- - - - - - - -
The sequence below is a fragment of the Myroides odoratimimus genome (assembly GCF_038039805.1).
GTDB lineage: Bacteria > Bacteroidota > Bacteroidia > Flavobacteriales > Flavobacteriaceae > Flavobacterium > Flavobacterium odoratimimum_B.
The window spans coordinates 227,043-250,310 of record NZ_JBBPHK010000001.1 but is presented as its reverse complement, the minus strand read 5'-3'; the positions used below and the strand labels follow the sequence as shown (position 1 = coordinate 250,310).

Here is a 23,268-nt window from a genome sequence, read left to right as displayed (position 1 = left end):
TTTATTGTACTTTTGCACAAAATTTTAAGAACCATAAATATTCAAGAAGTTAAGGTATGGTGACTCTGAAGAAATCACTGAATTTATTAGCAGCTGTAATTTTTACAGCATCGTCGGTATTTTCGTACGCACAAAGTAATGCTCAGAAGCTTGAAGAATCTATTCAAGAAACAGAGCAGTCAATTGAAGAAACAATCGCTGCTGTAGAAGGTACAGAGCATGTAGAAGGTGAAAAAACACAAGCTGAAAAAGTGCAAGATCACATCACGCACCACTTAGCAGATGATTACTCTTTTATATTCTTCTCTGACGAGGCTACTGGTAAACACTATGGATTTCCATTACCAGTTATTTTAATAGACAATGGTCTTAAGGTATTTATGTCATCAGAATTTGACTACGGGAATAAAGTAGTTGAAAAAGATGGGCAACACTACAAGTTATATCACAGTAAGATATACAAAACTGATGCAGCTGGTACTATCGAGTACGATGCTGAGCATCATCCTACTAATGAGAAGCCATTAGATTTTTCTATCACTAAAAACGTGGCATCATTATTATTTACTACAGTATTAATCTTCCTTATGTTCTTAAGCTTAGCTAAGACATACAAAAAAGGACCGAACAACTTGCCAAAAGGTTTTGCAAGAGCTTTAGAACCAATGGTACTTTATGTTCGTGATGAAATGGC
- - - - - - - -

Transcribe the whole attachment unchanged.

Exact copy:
The sequence below is a fragment of the Myroides odoratimimus genome (assembly GCF_038039805.1).
GTDB lineage: Bacteria > Bacteroidota > Bacteroidia > Flavobacteriales > Flavobacteriaceae > Flavobacterium > Flavobacterium odoratimimum_B.
The window spans coordinates 227,043-250,310 of record NZ_JBBPHK010000001.1 but is presented as its reverse complement, the minus strand read 5'-3'; the positions used below and the strand labels follow the sequence as shown (position 1 = coordinate 250,310).

Here is a 23,268-nt window from a genome sequence, read left to right as displayed (position 1 = left end):
TTTATTGTACTTTTGCACAAAATTTTAAGAACCATAAATATTCAAGAAGTTAAGGTATGGTGACTCTGAAGAAATCACTGAATTTATTAGCAGCTGTAATTTTTACAGCATCGTCGGTATTTTCGTACGCACAAAGTAATGCTCAGAAGCTTGAAGAATCTATTCAAGAAACAGAGCAGTCAATTGAAGAAACAATCGCTGCTGTAGAAGGTACAGAGCATGTAGAAGGTGAAAAAACACAAGCTGAAAAAGTGCAAGATCACATCACGCACCACTTAGCAGATGATTACTCTTTTATATTCTTCTCTGACGAGGCTACTGGTAAACACTATGGATTTCCATTACCAGTTATTTTAATAGACAATGGTCTTAAGGTATTTATGTCATCAGAATTTGACTACGGGAATAAAGTAGTTGAAAAAGATGGGCAACACTACAAGTTATATCACAGTAAGATATACAAAACTGATGCAGCTGGTACTATCGAGTACGATGCTGAGCATCATCCTACTAATGAGAAGCCATTAGATTTTTCTATCACTAAAAACGTGGCATCATTATTATTTACTACAGTATTAATCTTCCTTATGTTCTTAAGCTTAGCTAAGACATACAAAAAAGGACCGAACAACTTGCCAAAAGGTTTTGCAAGAGCTTTAGAACCAATGGTACTTTATGTTCGTGATGAAATGGC